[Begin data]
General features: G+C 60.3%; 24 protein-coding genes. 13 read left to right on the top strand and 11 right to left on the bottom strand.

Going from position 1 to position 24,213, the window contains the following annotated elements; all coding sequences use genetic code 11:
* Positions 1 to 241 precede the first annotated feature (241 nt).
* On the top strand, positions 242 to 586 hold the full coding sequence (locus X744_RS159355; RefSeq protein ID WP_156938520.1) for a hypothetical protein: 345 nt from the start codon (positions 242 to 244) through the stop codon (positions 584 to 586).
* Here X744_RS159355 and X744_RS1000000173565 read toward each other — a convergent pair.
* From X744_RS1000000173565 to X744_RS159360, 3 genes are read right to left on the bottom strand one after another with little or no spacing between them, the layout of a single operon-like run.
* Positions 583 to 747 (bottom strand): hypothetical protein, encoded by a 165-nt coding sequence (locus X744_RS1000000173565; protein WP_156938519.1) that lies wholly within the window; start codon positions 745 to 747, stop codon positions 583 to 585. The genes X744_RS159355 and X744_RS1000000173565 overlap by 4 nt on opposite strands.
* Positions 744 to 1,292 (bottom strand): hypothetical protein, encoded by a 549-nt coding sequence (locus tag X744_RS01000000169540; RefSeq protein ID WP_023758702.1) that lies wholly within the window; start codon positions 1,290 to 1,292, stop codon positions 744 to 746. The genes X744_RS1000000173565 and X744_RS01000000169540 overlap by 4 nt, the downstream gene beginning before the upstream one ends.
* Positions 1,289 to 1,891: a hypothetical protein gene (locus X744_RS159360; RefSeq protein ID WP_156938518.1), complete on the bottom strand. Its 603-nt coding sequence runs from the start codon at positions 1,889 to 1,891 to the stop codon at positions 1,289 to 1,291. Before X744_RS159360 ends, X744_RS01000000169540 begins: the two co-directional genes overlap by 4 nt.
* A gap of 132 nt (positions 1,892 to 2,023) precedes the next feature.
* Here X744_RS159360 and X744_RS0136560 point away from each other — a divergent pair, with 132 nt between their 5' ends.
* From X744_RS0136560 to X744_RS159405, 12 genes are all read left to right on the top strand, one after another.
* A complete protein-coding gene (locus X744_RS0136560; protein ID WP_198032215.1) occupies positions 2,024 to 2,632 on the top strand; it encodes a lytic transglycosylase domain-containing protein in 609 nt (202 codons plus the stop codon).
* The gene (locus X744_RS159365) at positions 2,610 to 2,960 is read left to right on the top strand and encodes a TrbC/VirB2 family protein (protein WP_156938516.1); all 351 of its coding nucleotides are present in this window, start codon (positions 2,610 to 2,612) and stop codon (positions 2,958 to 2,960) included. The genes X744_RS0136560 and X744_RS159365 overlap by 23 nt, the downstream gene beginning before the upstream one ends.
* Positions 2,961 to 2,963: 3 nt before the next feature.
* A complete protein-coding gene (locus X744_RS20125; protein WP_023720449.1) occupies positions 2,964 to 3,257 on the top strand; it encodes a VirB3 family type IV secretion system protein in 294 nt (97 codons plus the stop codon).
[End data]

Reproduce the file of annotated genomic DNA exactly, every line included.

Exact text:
General features: G+C 60.3%; 24 protein-coding genes. 13 read left to right on the top strand and 11 right to left on the bottom strand.

Going from position 1 to position 24,213, the window contains the following annotated elements; all coding sequences use genetic code 11:
* Positions 1 to 241 precede the first annotated feature (241 nt).
* On the top strand, positions 242 to 586 hold the full coding sequence (locus X744_RS159355; RefSeq protein ID WP_156938520.1) for a hypothetical protein: 345 nt from the start codon (positions 242 to 244) through the stop codon (positions 584 to 586).
* Here X744_RS159355 and X744_RS1000000173565 read toward each other — a convergent pair.
* From X744_RS1000000173565 to X744_RS159360, 3 genes are read right to left on the bottom strand one after another with little or no spacing between them, the layout of a single operon-like run.
* Positions 583 to 747 (bottom strand): hypothetical protein, encoded by a 165-nt coding sequence (locus X744_RS1000000173565; protein WP_156938519.1) that lies wholly within the window; start codon positions 745 to 747, stop codon positions 583 to 585. The genes X744_RS159355 and X744_RS1000000173565 overlap by 4 nt on opposite strands.
* Positions 744 to 1,292 (bottom strand): hypothetical protein, encoded by a 549-nt coding sequence (locus tag X744_RS01000000169540; RefSeq protein ID WP_023758702.1) that lies wholly within the window; start codon positions 1,290 to 1,292, stop codon positions 744 to 746. The genes X744_RS1000000173565 and X744_RS01000000169540 overlap by 4 nt, the downstream gene beginning before the upstream one ends.
* Positions 1,289 to 1,891: a hypothetical protein gene (locus X744_RS159360; RefSeq protein ID WP_156938518.1), complete on the bottom strand. Its 603-nt coding sequence runs from the start codon at positions 1,889 to 1,891 to the stop codon at positions 1,289 to 1,291. Before X744_RS159360 ends, X744_RS01000000169540 begins: the two co-directional genes overlap by 4 nt.
* A gap of 132 nt (positions 1,892 to 2,023) precedes the next feature.
* Here X744_RS159360 and X744_RS0136560 point away from each other — a divergent pair, with 132 nt between their 5' ends.
* From X744_RS0136560 to X744_RS159405, 12 genes are all read left to right on the top strand, one after another.
* A complete protein-coding gene (locus X744_RS0136560; protein ID WP_198032215.1) occupies positions 2,024 to 2,632 on the top strand; it encodes a lytic transglycosylase domain-containing protein in 609 nt (202 codons plus the stop codon).
* The gene (locus X744_RS159365) at positions 2,610 to 2,960 is read left to right on the top strand and encodes a TrbC/VirB2 family protein (protein WP_156938516.1); all 351 of its coding nucleotides are present in this window, start codon (positions 2,610 to 2,612) and stop codon (positions 2,958 to 2,960) included. The genes X744_RS0136560 and X744_RS159365 overlap by 23 nt, the downstream gene beginning before the upstream one ends.
* Positions 2,961 to 2,963: 3 nt before the next feature.
* A complete protein-coding gene (locus X744_RS20125; protein WP_023720449.1) occupies positions 2,964 to 3,257 on the top strand; it encodes a VirB3 family type IV secretion system protein in 294 nt (97 codons plus the stop codon).